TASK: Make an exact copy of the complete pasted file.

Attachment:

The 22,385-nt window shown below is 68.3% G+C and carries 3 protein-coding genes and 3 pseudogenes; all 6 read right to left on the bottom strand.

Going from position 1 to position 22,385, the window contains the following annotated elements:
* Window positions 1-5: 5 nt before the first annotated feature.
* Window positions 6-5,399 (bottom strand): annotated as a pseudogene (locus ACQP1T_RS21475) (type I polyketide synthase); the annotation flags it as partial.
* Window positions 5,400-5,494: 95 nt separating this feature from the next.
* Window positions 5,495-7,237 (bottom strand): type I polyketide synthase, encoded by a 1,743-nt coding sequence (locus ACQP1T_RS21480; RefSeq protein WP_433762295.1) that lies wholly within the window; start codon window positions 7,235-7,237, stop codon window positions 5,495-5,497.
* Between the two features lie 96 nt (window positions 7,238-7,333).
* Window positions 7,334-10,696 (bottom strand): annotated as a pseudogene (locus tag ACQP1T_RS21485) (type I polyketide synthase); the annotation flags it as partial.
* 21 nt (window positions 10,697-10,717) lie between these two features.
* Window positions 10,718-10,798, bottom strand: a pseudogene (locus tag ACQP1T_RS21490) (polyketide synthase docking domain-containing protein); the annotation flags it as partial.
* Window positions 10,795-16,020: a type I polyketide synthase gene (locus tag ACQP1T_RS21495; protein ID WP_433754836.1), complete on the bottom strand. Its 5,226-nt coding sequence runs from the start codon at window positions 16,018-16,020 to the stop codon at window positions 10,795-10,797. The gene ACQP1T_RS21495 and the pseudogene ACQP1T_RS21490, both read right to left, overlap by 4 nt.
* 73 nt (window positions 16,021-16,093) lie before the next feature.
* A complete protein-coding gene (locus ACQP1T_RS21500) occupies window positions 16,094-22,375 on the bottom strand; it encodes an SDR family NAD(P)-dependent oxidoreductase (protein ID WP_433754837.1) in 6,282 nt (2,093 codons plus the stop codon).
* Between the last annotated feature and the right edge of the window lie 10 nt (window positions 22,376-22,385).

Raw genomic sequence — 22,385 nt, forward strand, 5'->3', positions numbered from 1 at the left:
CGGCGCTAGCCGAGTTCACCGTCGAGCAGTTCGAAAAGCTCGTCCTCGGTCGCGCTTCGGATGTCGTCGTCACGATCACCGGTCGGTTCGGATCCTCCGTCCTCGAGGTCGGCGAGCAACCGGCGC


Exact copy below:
The 22,385-nt window shown below is 68.3% G+C and carries 3 protein-coding genes and 3 pseudogenes; all 6 read right to left on the bottom strand.

Going from position 1 to position 22,385, the window contains the following annotated elements:
* Window positions 1-5: 5 nt before the first annotated feature.
* Window positions 6-5,399 (bottom strand): annotated as a pseudogene (locus ACQP1T_RS21475) (type I polyketide synthase); the annotation flags it as partial.
* Window positions 5,400-5,494: 95 nt separating this feature from the next.
* Window positions 5,495-7,237 (bottom strand): type I polyketide synthase, encoded by a 1,743-nt coding sequence (locus ACQP1T_RS21480; RefSeq protein WP_433762295.1) that lies wholly within the window; start codon window positions 7,235-7,237, stop codon window positions 5,495-5,497.
* Between the two features lie 96 nt (window positions 7,238-7,333).
* Window positions 7,334-10,696 (bottom strand): annotated as a pseudogene (locus tag ACQP1T_RS21485) (type I polyketide synthase); the annotation flags it as partial.
* 21 nt (window positions 10,697-10,717) lie between these two features.
* Window positions 10,718-10,798, bottom strand: a pseudogene (locus tag ACQP1T_RS21490) (polyketide synthase docking domain-containing protein); the annotation flags it as partial.
* Window positions 10,795-16,020: a type I polyketide synthase gene (locus tag ACQP1T_RS21495; protein ID WP_433754836.1), complete on the bottom strand. Its 5,226-nt coding sequence runs from the start codon at window positions 16,018-16,020 to the stop codon at window positions 10,795-10,797. The gene ACQP1T_RS21495 and the pseudogene ACQP1T_RS21490, both read right to left, overlap by 4 nt.
* 73 nt (window positions 16,021-16,093) lie before the next feature.
* A complete protein-coding gene (locus ACQP1T_RS21500) occupies window positions 16,094-22,375 on the bottom strand; it encodes an SDR family NAD(P)-dependent oxidoreductase (protein ID WP_433754837.1) in 6,282 nt (2,093 codons plus the stop codon).
* Between the last annotated feature and the right edge of the window lie 10 nt (window positions 22,376-22,385).

Raw genomic sequence — 22,385 nt, forward strand, 5'->3', positions numbered from 1 at the left:
CGGCGCTAGCCGAGTTCACCGTCGAGCAGTTCGAAAAGCTCGTCCTCGGTCGCGCTTCGGATGTCGTCGTCACGATCACCGGTCGGTTCGGATCCTCCGTCCTCGAGGTCGGCGAGCAACCGGCGC